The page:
This Is The Modern World- Darren Hayman Interview

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“Losing My Glue” By Darren Hayman & the Secondary Modern

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Essex-born Darren Hayman was the lead singer, songwriter and guitarist with Indie rock band Hefner, big favourites of the late, great, John Peel. Since their split in 2002, Darren has continued to produce interesting and thought provoking music and 2009 has seen the release of his tenth career album, the rather clever, rather lovely” Pram Town“.  Upon hearing the title I initially considered the bizarre possibility that this could well be a concept album about a town in my locale,  Birkenhead (aka Hell), a place teeming with an army of charmless, pram pushing Tiffani-Amba’s and Kellie-Jades. You’ll normally find these Burberry clad harridans making their depressingly inevitable Monday morning trip to the local Brook Advisory Clinic, swigging “Diamond White” Cider whilst eloquently imploring  their children, Nike, Beeanca and Chelseigh-Beyonce to “show some F**kin respect” ( if you think this is a rather unfair stereotype try visiting. Actually don’t unless you really have to! )

As ever, I was completely wide of the mark, Darren’s title harks back to a time when the term “Pram Town” was used with jocular affection and had more positive connotations than today’s stereotype. The album itself is centred on a collection of colourful characters who reside within a “New Town”.  These towns were initially designed as residential panaceas to ease the pressure on major conurbations such as London, known as “overspill towns”, they were considered dynamic, cutting edge and exciting.  But the passage of time has not been kind to these brave new settlements and they soon became synonymous with the very things they sought to remedy, neglect, isolation, deprivation, and all that is dull and uninspiring, in essence a veritable  “cultural Siberia”. Hard to believe they really were once a vision of urban utopia, places were “all classes of community could meet freely together on equal terms and enjoy common cultural and recreational facilities”. As such they were obviously a draw to young couples wanting to start a family and must have appeared radical and somewhat futuristic, with their green spaces, roundabouts and community centres. Sound great don’t they? But as Darren says” towns aren’t designed; they evolve. Concrete crumbles and plastic cracks and all the civic amenities in the world couldn’t give the place a heart”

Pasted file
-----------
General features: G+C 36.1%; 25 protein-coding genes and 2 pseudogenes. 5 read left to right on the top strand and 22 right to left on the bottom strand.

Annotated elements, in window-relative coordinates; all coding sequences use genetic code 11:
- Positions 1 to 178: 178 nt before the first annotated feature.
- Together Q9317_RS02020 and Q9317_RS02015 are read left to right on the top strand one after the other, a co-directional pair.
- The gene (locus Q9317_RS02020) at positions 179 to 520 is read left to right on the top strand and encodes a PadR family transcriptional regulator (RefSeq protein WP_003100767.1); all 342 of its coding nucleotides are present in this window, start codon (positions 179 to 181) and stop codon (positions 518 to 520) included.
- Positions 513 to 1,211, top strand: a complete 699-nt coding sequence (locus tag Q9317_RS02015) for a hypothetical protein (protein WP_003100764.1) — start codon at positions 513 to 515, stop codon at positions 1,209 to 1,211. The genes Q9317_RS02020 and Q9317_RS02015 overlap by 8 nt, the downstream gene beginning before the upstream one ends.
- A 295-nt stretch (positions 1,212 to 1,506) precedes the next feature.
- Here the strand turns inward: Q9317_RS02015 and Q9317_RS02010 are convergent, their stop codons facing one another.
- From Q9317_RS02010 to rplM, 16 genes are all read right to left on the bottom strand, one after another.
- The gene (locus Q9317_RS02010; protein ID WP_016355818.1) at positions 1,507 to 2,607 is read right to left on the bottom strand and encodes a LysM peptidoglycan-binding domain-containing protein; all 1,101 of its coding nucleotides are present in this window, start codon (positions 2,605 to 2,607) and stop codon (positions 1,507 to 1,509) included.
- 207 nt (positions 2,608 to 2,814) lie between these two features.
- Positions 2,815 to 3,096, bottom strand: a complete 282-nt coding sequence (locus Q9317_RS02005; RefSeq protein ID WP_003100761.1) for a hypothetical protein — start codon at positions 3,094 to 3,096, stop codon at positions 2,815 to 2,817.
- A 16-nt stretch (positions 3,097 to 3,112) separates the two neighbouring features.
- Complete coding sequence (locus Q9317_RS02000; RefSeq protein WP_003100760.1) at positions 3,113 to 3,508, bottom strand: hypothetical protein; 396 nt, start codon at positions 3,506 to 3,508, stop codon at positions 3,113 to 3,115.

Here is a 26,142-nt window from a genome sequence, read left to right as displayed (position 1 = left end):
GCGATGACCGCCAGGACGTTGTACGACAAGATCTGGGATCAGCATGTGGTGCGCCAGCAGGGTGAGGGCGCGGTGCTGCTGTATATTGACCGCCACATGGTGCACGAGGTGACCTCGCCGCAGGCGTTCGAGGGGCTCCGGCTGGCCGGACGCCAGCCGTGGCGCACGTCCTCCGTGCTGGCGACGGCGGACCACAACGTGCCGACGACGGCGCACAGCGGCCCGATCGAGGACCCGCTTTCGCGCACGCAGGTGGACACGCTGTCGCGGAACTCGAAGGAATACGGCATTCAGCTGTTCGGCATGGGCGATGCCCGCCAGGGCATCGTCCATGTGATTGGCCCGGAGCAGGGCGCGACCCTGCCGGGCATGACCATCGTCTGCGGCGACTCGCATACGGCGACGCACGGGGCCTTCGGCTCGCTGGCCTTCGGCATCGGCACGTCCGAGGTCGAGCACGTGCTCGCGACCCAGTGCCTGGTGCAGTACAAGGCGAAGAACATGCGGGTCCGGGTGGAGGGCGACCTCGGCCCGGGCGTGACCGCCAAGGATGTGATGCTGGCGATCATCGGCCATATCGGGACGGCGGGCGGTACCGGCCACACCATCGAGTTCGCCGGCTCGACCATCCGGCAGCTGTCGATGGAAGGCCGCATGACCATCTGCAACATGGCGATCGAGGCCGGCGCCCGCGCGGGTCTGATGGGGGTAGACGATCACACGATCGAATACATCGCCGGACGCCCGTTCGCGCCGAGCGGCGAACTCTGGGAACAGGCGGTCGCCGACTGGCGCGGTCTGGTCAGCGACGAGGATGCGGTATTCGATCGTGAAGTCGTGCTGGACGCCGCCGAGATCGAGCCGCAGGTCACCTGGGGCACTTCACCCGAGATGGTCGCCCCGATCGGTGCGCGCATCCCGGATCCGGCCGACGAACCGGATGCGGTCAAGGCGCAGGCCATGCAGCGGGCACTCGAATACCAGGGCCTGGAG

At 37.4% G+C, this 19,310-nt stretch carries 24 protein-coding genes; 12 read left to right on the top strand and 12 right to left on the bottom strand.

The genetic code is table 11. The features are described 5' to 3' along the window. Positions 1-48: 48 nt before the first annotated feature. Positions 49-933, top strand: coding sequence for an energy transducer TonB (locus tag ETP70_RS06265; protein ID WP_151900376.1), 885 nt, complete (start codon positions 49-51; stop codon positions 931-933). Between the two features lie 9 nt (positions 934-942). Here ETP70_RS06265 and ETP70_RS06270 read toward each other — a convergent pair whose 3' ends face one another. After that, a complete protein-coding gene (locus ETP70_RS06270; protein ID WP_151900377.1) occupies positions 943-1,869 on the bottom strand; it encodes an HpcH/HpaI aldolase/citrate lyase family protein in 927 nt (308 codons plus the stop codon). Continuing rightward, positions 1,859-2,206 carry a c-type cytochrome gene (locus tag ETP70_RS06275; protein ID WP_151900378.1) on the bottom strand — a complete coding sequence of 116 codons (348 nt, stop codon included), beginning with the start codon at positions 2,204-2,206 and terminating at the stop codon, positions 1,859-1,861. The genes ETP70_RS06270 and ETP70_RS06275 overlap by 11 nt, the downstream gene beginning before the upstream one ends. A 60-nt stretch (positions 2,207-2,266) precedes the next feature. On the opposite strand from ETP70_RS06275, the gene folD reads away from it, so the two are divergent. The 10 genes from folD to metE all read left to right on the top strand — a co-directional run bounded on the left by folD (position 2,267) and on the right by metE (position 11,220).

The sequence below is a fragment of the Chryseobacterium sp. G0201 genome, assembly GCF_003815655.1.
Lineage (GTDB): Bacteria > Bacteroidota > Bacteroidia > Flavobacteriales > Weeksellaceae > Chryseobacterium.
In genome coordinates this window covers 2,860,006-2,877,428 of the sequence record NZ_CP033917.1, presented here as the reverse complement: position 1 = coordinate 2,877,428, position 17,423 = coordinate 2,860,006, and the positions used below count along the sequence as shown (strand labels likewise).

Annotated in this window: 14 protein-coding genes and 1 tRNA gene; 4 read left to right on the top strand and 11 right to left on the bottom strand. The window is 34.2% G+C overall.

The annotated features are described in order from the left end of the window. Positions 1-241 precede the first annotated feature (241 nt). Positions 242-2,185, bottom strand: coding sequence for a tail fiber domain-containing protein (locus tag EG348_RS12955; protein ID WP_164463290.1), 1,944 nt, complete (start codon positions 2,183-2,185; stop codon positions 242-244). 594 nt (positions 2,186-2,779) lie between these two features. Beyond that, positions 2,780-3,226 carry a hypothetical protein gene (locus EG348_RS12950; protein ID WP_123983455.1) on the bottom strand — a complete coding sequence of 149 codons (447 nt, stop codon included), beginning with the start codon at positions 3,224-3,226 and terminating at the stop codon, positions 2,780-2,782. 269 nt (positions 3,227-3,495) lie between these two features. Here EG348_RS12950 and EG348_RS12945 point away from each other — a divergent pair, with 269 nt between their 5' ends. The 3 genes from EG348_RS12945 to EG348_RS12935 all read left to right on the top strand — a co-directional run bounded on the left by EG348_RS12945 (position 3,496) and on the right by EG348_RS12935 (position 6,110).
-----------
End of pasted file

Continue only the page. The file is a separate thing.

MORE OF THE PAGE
However “Pram Town” is not a vituperous attack on these communities, far from it. Yes, it’s critical but this is tempered with nostalgic tenderness, the albums biggest strength is also its paradox , on one hand “Pram Town” succeeds in revealing  the towns soul , whilst, on the other it also it also successfully conveys the emotional void that can be felt growing up in such a place.  Throughout, Hayman describes his own ambivalent relationship with the aesthetically uninspiring “new town” with warmth, wit and great humanity. He has produced a minor classic, a “folk opera”, which tells a story that can be recognised by anybody who grew up feeling suffocated and thwarted by their environment. It’s full of yearning and shattered dreams in which the miasma of frustration is an almost tangible entity. You can sense both the hope, as Jimmy Stewart might put it, of “shaking the dust of this crummy little town off my feet” and conversely the dissatisfaction felt at residing within the confines of a place devoid of inspiration or ambition, yet still considered by some, as a sort of post war Arcadia . We caught up with Darren for a quick chat about “Pram Town”

VP:    Your latest album “Pram Town “has garnered a favourable reaction since its release, what was the idea behind the album? It’s based on a specific place?

DH: It’s based on Harlow in Essex. I work better when I limit my boundaries and I like songs that are attached to a locality and time. Specific details are things I always like to hear in songs.